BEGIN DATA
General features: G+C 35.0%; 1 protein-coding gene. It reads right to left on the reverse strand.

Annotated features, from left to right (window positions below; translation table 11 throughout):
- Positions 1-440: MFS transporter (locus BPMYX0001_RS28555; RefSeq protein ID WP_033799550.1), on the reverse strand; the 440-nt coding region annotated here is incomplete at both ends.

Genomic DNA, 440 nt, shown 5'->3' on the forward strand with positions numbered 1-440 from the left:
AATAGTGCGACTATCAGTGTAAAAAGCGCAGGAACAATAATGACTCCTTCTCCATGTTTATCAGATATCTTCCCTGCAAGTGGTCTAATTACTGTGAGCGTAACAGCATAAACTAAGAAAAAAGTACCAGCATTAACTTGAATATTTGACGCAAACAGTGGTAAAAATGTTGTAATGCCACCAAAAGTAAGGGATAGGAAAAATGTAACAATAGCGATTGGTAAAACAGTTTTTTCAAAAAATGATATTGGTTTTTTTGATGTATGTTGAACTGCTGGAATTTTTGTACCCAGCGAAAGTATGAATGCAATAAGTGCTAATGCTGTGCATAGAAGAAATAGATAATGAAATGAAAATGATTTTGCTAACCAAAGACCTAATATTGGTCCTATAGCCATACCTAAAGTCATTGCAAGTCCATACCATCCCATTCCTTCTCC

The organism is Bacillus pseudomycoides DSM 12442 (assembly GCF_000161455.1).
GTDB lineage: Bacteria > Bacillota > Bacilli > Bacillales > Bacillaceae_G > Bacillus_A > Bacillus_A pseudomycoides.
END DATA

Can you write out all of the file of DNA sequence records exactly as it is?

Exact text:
General features: G+C 35.0%; 1 protein-coding gene. It reads right to left on the reverse strand.

Annotated features, from left to right (window positions below; translation table 11 throughout):
- Positions 1-440: MFS transporter (locus BPMYX0001_RS28555; RefSeq protein ID WP_033799550.1), on the reverse strand; the 440-nt coding region annotated here is incomplete at both ends.

Genomic DNA, 440 nt, shown 5'->3' on the forward strand with positions numbered 1-440 from the left:
AATAGTGCGACTATCAGTGTAAAAAGCGCAGGAACAATAATGACTCCTTCTCCATGTTTATCAGATATCTTCCCTGCAAGTGGTCTAATTACTGTGAGCGTAACAGCATAAACTAAGAAAAAAGTACCAGCATTAACTTGAATATTTGACGCAAACAGTGGTAAAAATGTTGTAATGCCACCAAAAGTAAGGGATAGGAAAAATGTAACAATAGCGATTGGTAAAACAGTTTTTTCAAAAAATGATATTGGTTTTTTTGATGTATGTTGAACTGCTGGAATTTTTGTACCCAGCGAAAGTATGAATGCAATAAGTGCTAATGCTGTGCATAGAAGAAATAGATAATGAAATGAAAATGATTTTGCTAACCAAAGACCTAATATTGGTCCTATAGCCATACCTAAAGTCATTGCAAGTCCATACCATCCCATTCCTTCTCC

The organism is Bacillus pseudomycoides DSM 12442 (assembly GCF_000161455.1).
GTDB lineage: Bacteria > Bacillota > Bacilli > Bacillales > Bacillaceae_G > Bacillus_A > Bacillus_A pseudomycoides.